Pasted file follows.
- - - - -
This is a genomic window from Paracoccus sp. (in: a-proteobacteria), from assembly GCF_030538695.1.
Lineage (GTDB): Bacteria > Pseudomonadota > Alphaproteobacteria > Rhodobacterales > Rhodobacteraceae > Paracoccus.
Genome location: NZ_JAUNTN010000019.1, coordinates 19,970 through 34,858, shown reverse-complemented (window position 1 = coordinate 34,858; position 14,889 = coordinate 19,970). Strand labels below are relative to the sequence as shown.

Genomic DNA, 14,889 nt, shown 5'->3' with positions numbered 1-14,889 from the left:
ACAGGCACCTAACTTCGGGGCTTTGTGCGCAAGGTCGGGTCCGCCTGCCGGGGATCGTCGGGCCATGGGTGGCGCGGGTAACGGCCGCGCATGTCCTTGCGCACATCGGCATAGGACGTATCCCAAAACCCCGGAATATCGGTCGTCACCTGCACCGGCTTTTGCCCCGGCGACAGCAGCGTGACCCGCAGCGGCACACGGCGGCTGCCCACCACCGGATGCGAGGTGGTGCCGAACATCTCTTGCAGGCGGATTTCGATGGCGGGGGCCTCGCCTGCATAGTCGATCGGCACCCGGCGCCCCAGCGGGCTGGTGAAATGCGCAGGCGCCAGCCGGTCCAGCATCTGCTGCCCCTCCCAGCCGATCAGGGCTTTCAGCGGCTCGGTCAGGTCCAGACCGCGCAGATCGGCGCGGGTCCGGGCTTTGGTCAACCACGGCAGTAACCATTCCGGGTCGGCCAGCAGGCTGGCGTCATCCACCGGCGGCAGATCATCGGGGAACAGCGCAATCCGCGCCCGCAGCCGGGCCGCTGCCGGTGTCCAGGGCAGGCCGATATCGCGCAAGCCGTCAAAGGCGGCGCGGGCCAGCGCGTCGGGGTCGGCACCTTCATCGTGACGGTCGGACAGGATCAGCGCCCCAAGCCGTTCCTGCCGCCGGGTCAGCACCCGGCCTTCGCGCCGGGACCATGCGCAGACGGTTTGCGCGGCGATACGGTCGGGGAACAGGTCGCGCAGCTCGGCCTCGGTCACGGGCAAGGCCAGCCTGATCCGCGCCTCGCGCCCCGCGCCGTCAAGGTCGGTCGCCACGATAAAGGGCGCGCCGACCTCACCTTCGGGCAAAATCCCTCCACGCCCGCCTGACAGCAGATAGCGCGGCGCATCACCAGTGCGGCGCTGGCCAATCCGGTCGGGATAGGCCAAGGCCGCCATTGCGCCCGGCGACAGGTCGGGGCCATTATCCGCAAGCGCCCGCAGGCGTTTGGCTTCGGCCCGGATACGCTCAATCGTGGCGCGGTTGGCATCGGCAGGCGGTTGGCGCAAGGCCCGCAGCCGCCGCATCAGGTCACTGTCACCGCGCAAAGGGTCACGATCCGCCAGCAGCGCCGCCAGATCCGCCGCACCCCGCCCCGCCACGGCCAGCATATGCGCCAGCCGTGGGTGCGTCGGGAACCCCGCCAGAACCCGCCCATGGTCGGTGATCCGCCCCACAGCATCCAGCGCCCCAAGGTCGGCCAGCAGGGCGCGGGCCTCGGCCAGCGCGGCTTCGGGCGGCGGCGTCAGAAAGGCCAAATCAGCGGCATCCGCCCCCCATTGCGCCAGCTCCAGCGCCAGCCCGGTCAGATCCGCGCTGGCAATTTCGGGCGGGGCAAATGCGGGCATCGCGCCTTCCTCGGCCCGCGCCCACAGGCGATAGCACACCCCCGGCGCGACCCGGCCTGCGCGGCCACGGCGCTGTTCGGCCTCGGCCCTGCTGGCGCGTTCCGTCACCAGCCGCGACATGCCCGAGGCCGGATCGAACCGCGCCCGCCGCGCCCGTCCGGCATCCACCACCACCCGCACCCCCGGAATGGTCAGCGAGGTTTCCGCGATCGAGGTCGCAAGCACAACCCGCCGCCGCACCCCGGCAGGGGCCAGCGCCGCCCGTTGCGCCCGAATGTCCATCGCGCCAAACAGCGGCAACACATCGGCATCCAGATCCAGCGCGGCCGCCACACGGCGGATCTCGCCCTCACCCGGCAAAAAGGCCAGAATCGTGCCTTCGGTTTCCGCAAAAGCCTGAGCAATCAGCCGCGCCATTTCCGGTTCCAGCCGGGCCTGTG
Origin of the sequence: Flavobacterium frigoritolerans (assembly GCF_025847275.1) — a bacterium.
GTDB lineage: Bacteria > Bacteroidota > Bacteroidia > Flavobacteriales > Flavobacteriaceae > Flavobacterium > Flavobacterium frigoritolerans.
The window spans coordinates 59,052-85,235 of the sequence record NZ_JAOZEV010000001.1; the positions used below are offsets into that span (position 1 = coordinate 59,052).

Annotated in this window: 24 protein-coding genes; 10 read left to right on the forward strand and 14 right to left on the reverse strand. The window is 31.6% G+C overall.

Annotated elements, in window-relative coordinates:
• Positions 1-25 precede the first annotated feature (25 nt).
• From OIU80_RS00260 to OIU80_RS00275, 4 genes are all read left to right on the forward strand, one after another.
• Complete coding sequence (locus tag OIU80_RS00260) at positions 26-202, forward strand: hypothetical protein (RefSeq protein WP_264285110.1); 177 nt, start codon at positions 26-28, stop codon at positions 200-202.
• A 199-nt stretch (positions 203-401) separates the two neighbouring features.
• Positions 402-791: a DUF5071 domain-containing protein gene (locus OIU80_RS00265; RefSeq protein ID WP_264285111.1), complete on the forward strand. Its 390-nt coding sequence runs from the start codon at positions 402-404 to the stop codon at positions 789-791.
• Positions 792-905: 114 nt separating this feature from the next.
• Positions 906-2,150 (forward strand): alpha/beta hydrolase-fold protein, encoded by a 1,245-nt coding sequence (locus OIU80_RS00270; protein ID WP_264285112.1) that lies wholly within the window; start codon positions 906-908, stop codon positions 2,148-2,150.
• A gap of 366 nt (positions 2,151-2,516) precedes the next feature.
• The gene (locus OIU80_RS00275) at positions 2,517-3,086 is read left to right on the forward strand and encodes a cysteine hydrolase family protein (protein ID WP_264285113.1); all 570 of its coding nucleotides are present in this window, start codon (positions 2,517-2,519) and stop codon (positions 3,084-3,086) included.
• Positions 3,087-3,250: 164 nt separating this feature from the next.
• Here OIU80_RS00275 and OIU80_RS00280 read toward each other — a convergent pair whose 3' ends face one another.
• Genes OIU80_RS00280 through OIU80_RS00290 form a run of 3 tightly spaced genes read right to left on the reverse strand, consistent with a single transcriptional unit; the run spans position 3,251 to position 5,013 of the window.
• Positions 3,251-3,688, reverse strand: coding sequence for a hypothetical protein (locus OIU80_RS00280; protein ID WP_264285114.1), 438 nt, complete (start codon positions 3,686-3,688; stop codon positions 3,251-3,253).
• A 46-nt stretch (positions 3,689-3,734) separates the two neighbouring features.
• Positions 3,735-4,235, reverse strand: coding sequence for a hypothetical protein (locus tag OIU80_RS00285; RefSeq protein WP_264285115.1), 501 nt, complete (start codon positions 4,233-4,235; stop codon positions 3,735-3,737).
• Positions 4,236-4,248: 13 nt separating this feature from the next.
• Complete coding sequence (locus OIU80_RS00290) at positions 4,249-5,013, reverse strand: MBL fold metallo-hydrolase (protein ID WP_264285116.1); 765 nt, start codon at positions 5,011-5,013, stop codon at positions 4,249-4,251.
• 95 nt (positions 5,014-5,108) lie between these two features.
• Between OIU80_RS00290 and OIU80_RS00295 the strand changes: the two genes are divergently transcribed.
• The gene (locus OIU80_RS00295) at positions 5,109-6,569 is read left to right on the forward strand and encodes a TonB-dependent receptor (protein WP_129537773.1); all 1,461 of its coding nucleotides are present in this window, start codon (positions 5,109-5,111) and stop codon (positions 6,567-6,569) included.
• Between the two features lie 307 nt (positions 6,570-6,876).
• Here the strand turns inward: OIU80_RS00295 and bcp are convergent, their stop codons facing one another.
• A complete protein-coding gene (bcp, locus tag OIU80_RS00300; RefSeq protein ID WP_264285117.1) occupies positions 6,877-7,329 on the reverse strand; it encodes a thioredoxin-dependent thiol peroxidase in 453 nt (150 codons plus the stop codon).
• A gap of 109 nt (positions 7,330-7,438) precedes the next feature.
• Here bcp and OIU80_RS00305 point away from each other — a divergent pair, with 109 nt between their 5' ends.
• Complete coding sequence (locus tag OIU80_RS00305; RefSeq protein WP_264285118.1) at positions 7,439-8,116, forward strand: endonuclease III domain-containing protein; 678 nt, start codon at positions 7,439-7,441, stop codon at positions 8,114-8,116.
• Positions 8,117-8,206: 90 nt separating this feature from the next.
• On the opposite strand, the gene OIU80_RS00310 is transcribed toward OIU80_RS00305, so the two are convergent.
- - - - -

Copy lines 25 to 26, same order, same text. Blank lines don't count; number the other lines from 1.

• Positions 3,735-4,235, reverse strand: coding sequence for a hypothetical protein (locus tag OIU80_RS00285; RefSeq protein WP_264285115.1), 501 nt, complete (start codon positions 4,233-4,235; stop codon positions 3,735-3,737).
• Positions 4,236-4,248: 13 nt separating this feature from the next.